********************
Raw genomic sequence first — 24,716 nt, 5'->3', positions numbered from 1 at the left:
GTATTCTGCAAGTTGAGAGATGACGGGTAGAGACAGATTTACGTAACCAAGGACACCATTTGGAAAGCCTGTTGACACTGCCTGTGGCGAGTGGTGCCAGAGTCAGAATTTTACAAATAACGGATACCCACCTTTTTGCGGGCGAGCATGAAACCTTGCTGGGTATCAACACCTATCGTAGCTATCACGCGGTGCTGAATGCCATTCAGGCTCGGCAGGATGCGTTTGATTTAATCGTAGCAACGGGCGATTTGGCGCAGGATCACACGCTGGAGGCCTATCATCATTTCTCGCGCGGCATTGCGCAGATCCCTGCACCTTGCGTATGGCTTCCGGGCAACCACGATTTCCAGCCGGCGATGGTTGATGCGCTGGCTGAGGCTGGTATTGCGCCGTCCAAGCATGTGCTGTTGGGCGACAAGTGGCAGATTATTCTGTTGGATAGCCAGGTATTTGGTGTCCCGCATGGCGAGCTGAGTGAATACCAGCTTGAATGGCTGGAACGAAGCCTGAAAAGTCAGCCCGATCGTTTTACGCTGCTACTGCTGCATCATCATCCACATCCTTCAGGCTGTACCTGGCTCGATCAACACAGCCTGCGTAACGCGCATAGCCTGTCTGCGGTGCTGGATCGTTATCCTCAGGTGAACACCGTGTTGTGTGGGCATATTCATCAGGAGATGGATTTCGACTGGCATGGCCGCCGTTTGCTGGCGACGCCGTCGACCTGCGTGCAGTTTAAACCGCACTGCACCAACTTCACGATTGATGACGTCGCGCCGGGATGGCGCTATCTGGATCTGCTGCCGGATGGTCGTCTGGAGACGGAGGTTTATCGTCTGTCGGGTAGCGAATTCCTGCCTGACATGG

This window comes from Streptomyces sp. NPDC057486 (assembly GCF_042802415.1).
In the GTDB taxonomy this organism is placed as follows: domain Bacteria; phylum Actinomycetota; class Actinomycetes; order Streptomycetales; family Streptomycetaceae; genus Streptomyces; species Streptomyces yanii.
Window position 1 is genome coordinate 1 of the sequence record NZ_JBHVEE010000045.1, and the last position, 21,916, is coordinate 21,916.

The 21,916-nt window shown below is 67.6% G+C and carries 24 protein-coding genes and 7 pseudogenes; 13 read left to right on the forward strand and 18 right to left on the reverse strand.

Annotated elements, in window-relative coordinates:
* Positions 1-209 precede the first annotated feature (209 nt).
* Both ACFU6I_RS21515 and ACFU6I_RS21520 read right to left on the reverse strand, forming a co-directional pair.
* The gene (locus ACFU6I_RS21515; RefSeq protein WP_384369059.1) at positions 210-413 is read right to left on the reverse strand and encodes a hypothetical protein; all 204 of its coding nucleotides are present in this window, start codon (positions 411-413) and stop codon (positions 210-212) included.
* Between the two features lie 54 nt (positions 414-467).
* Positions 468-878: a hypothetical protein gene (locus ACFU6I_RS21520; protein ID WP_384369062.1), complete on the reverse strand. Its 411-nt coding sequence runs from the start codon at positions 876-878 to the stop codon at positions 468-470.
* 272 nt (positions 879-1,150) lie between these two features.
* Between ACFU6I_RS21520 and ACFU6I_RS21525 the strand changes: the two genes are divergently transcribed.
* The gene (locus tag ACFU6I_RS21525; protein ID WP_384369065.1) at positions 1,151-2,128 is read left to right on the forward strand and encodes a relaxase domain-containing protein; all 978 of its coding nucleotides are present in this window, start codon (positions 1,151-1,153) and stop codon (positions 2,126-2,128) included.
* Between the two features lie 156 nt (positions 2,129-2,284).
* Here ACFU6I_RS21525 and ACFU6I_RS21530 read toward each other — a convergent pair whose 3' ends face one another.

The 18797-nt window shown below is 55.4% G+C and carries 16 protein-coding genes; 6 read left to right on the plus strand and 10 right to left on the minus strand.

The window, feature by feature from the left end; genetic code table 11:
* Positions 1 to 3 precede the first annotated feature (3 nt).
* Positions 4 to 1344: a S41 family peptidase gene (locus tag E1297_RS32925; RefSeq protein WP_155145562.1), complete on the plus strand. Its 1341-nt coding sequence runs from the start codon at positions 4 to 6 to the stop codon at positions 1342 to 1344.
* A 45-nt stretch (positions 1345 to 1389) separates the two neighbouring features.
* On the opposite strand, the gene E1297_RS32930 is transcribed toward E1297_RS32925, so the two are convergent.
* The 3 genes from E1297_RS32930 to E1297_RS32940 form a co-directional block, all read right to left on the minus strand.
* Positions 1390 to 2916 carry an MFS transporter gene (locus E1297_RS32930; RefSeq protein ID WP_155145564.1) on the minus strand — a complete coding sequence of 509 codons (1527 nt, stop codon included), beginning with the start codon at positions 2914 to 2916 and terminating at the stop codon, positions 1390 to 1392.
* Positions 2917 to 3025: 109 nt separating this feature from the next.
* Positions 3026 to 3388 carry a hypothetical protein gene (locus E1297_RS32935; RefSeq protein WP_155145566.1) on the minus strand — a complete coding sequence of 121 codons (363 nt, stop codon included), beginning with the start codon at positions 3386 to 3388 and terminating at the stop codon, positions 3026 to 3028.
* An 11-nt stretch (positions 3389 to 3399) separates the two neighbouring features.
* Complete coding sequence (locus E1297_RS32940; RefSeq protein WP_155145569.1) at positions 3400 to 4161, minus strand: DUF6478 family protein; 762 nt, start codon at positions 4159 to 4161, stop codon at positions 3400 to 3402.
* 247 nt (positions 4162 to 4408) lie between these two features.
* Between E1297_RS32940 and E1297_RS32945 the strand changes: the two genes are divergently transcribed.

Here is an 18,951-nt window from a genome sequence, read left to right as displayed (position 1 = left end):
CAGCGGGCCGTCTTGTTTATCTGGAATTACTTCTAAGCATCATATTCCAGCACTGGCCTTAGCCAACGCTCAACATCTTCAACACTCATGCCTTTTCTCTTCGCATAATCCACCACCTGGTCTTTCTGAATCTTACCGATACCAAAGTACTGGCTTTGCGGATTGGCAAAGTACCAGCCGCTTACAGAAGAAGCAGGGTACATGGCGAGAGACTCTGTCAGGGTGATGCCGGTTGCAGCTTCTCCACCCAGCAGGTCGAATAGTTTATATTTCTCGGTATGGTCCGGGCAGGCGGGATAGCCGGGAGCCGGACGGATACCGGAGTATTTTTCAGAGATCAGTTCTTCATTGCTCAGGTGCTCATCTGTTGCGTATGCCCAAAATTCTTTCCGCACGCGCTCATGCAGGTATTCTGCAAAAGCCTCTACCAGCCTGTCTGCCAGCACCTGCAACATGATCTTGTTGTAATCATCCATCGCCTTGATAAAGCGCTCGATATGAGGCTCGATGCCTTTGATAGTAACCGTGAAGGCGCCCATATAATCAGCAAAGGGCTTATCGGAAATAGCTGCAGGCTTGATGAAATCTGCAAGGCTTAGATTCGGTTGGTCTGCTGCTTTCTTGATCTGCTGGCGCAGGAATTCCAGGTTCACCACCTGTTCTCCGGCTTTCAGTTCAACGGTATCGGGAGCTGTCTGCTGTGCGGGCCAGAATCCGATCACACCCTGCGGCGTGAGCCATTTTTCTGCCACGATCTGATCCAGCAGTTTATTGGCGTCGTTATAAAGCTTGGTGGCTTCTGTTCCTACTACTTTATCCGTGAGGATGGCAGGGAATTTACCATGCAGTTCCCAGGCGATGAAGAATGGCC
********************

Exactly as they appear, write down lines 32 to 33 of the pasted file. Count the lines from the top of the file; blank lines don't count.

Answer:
Here is an 18,951-nt window from a genome sequence, read left to right as displayed (position 1 = left end):
CAGCGGGCCGTCTTGTTTATCTGGAATTACTTCTAAGCATCATATTCCAGCACTGGCCTTAGCCAACGCTCAACATCTTCAACACTCATGCCTTTTCTCTTCGCATAATCCACCACCTGGTCTTTCTGAATCTTACCGATACCAAAGTACTGGCTTTGCGGATTGGCAAAGTACCAGCCGCTTACAGAAGAAGCAGGGTACATGGCGAGAGACTCTGTCAGGGTGATGCCGGTTGCAGCTTCTCCACCCAGCAGGTCGAATAGTTTATATTTCTCGGTATGGTCCGGGCAGGCGGGATAGCCGGGAGCCGGACGGATACCGGAGTATTTTTCAGAGATCAGTTCTTCATTGCTCAGGTGCTCATCTGTTGCGTATGCCCAAAATTCTTTCCGCACGCGCTCATGCAGGTATTCTGCAAAAGCCTCTACCAGCCTGTCTGCCAGCACCTGCAACATGATCTTGTTGTAATCATCCATCGCCTTGATAAAGCGCTCGATATGAGGCTCGATGCCTTTGATAGTAACCGTGAAGGCGCCCATATAATCAGCAAAGGGCTTATCGGAAATAGCTGCAGGCTTGATGAAATCTGCAAGGCTTAGATTCGGTTGGTCTGCTGCTTTCTTGATCTGCTGGCGCAGGAATTCCAGGTTCACCACCTGTTCTCCGGCTTTCAGTTCAACGGTATCGGGAGCTGTCTGCTGTGCGGGCCAGAATCCGATCACACCCTGCGGCGTGAGCCATTTTTCTGCCACGATCTGATCCAGCAGTTTATTGGCGTCGTTATAAAGCTTGGTGGCTTCTGTTCCTACTACTTTATCCGTGAGGATGGCAGGGAATTTACCATGCAGTTCCCAGGCGATGAAGAATGGCC